Day: October 22, 2017

Peace picks October 23 – 27

  1. Countering Violent Extremism: Qatar, Iran, and the Muslim Brotherhood | Monday, October 23 | 11:30 am – 5:15 pm | Hudson Institute (held at the Ronald Reagan Building and International Trade Center) | Register Here | This full-day event includes two keynote addresses, the first by Secretary Leon E. Panetta, and the second by former White House chief strategist Steve Bannon, as well as two panels titled “Sinews of Terrorism – Communications, Funding, and Ideological Support” and “New Dynamism in Congress.” General David H. Petraeus, formerly of the Central Intelligence Agency, and Ambassador Hussain Haqqani will also speak at the event.
  2. The Future of Orthodox Christianity in Syria and America | Tuesday, October 24 | 12:00 – 1:30 pm | Hudson Institute | Register Here | Over the last two thousand years, the Church of Antioch has played a major role in the formation and development of Christian theology and philosophy. Today the Church is facing tremendous challenges in its native homeland, Syria. Six years after the beginning of the Syrian civil war, the country is in ruins and millions of its citizens have become refugees or are internally displaced within Syria. The ongoing war has flamed sectarian tensions that threaten the existence of Christianity in one of its earliest locations. Though suffering at home, the Church of Antioch is flourishing abroad with a growing congregation in the United States. What place do Christians and the Antiochian Church have in the future of Syria? What role has the Church played in humanitarian assistance to the millions in need? Why is Orthodoxy finding renewed appeal in Western countries? For answers to these and many other questions regarding the future of Orthodox Christianity in Syria and America, Hudson Institute’s Center for Religious Freedom will host a conversation with His Beatitude, John X, Patriarch of Antioch and All the East, and His Eminence, Metropolitan Joseph, Metropolitan of All North America and Archbishop of New York. Hudson Senior Fellow Samuel Tadros will moderate the conversation.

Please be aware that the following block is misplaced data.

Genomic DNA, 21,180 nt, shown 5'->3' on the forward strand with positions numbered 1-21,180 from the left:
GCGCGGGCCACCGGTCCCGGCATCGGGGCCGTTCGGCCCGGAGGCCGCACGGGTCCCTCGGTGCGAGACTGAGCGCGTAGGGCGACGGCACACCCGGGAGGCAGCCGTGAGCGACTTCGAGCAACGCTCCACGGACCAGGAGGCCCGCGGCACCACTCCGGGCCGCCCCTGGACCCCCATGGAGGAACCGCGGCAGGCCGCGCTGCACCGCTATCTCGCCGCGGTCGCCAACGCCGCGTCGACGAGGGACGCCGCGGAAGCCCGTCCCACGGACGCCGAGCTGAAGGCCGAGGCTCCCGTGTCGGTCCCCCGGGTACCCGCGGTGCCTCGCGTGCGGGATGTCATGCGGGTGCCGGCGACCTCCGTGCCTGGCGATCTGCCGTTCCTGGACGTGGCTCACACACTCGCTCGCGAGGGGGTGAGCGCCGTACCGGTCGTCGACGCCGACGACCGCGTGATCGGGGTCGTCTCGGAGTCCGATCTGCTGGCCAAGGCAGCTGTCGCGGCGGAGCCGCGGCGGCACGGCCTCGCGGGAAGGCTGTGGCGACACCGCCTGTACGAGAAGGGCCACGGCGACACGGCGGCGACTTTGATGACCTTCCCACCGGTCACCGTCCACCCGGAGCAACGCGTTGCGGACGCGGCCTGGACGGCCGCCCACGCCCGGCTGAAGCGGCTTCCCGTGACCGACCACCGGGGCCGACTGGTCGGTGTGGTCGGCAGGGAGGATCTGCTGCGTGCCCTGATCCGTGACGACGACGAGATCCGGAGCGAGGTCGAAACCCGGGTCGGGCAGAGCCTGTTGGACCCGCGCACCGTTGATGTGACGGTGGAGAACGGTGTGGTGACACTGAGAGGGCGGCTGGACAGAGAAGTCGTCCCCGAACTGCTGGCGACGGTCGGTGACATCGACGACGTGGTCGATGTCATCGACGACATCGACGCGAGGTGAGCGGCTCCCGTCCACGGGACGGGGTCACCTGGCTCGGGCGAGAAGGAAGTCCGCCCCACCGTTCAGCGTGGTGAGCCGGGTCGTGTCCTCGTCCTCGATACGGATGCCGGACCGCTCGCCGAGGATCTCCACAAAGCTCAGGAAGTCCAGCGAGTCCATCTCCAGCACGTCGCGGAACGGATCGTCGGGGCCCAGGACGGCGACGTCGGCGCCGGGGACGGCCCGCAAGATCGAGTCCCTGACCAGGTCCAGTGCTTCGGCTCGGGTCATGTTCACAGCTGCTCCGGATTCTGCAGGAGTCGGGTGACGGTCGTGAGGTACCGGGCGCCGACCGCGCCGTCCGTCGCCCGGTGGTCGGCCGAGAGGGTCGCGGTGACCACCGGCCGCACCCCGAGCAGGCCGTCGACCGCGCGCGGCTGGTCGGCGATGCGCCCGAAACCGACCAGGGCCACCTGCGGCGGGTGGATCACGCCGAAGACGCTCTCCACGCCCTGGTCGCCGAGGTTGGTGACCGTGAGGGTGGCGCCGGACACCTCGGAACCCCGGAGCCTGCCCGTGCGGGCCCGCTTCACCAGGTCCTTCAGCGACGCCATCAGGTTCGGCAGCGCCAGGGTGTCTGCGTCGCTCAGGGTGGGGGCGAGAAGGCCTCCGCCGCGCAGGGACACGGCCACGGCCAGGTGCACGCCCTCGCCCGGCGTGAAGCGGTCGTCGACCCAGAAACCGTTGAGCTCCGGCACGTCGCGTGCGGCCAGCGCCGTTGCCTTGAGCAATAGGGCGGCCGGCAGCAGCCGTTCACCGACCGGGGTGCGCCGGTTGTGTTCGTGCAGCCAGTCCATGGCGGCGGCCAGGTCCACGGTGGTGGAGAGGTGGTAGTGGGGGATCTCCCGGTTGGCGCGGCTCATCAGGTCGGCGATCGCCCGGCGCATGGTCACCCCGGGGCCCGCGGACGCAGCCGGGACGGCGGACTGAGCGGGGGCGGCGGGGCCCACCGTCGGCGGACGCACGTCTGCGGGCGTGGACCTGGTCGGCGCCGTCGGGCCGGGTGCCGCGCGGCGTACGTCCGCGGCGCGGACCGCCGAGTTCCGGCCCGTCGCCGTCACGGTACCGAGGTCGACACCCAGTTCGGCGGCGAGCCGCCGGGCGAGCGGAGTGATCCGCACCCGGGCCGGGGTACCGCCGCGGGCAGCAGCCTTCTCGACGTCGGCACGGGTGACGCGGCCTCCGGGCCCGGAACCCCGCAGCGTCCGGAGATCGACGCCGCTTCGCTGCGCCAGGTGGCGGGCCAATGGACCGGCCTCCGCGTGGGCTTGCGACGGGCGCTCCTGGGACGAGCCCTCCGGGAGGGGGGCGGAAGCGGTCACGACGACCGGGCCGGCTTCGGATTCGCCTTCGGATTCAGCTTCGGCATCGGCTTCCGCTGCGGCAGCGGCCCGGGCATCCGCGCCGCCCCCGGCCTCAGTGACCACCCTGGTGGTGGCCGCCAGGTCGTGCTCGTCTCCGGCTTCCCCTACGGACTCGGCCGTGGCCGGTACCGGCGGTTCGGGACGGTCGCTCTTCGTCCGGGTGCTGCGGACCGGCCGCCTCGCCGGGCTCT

3. Tunisia’s Corruption Contagion | Wednesday, October 25 | 12:00 – 2:30 pm | Carnegie Endowment for International Peace | Register Here | Corruption in Tunisia is perceived to be even more pervasive today than under former president Zine el Abidine ben Ali, despite numerous legal measures and civil society initiatives working to fight it. In their upcoming Carnegie paper, “Tunisia’s Corruption Contagion: A Transition at Risk,” Sarah Yerkes and Marwan Muasher argue that corruption has become endemic, as more and more people engage in and benefit from corrupt practices. For the democratic transition to survive, Tunisia must simultaneously address the kleptocracy of the previous regime and the emergence of widespread petty corruption. Can Tunisia’s government and civil society win this fight? Yassine Brahim will provide keynote remarks, and Chaima Bouhlel and Safwan Masri will join Carnegie’s Sarah Yerkes in a discussion of the paper’s findings moderated by Marwan Muasher. Tunisian Ambassador to the United States Fayçal Gouia will provide closing remarks. A light lunch will be served at 12:00 p.m. The discussion will begin at 12:30 p.m.